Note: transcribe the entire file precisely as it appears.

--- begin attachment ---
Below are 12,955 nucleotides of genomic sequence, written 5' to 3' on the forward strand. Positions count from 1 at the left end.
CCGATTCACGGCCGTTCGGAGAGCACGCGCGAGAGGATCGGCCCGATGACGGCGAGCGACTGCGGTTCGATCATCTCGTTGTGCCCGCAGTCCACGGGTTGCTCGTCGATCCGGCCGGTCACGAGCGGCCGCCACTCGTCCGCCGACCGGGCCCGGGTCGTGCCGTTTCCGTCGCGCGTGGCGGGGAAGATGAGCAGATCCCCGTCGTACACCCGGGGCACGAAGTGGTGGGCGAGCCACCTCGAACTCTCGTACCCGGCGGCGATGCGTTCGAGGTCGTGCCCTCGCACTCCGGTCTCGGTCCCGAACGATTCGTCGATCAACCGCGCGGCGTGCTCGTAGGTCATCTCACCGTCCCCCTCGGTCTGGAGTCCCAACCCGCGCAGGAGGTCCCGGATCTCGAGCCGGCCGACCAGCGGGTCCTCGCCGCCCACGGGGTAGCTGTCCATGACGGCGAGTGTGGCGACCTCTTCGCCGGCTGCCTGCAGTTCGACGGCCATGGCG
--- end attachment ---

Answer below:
Below are 12,955 nucleotides of genomic sequence, written 5' to 3' on the forward strand. Positions count from 1 at the left end.
CCGATTCACGGCCGTTCGGAGAGCACGCGCGAGAGGATCGGCCCGATGACGGCGAGCGACTGCGGTTCGATCATCTCGTTGTGCCCGCAGTCCACGGGTTGCTCGTCGATCCGGCCGGTCACGAGCGGCCGCCACTCGTCCGCCGACCGGGCCCGGGTCGTGCCGTTTCCGTCGCGCGTGGCGGGGAAGATGAGCAGATCCCCGTCGTACACCCGGGGCACGAAGTGGTGGGCGAGCCACCTCGAACTCTCGTACCCGGCGGCGATGCGTTCGAGGTCGTGCCCTCGCACTCCGGTCTCGGTCCCGAACGATTCGTCGATCAACCGCGCGGCGTGCTCGTAGGTCATCTCACCGTCCCCCTCGGTCTGGAGTCCCAACCCGCGCAGGAGGTCCCGGATCTCGAGCCGGCCGACCAGCGGGTCCTCGCCGCCCACGGGGTAGCTGTCCATGACGGCGAGTGTGGCGACCTCTTCGCCGGCTGCCTGCAGTTCGACGGCCATGGCG